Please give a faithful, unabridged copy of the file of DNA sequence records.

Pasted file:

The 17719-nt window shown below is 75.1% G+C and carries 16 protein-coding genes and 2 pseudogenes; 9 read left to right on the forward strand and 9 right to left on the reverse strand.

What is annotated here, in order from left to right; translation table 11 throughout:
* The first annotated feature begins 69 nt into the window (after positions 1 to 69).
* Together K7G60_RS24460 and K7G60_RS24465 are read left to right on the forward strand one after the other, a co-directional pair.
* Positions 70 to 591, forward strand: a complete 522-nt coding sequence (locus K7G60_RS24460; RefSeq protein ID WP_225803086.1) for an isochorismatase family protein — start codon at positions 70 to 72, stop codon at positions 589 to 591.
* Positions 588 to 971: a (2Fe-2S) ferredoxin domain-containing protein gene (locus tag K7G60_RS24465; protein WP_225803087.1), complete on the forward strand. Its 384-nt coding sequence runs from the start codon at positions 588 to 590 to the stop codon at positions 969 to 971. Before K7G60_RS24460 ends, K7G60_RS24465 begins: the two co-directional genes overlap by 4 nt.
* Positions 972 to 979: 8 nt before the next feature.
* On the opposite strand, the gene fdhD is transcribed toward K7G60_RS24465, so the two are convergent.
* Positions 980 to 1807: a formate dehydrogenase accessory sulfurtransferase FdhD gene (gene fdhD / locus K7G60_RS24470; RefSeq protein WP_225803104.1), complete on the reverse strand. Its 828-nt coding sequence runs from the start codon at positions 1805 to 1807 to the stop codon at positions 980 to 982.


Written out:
The 17719-nt window shown below is 75.1% G+C and carries 16 protein-coding genes and 2 pseudogenes; 9 read left to right on the forward strand and 9 right to left on the reverse strand.

What is annotated here, in order from left to right; translation table 11 throughout:
* The first annotated feature begins 69 nt into the window (after positions 1 to 69).
* Together K7G60_RS24460 and K7G60_RS24465 are read left to right on the forward strand one after the other, a co-directional pair.
* Positions 70 to 591, forward strand: a complete 522-nt coding sequence (locus K7G60_RS24460; RefSeq protein ID WP_225803086.1) for an isochorismatase family protein — start codon at positions 70 to 72, stop codon at positions 589 to 591.
* Positions 588 to 971: a (2Fe-2S) ferredoxin domain-containing protein gene (locus tag K7G60_RS24465; protein WP_225803087.1), complete on the forward strand. Its 384-nt coding sequence runs from the start codon at positions 588 to 590 to the stop codon at positions 969 to 971. Before K7G60_RS24460 ends, K7G60_RS24465 begins: the two co-directional genes overlap by 4 nt.
* Positions 972 to 979: 8 nt before the next feature.
* On the opposite strand, the gene fdhD is transcribed toward K7G60_RS24465, so the two are convergent.
* Positions 980 to 1807: a formate dehydrogenase accessory sulfurtransferase FdhD gene (gene fdhD / locus K7G60_RS24470; RefSeq protein WP_225803104.1), complete on the reverse strand. Its 828-nt coding sequence runs from the start codon at positions 1805 to 1807 to the stop codon at positions 980 to 982.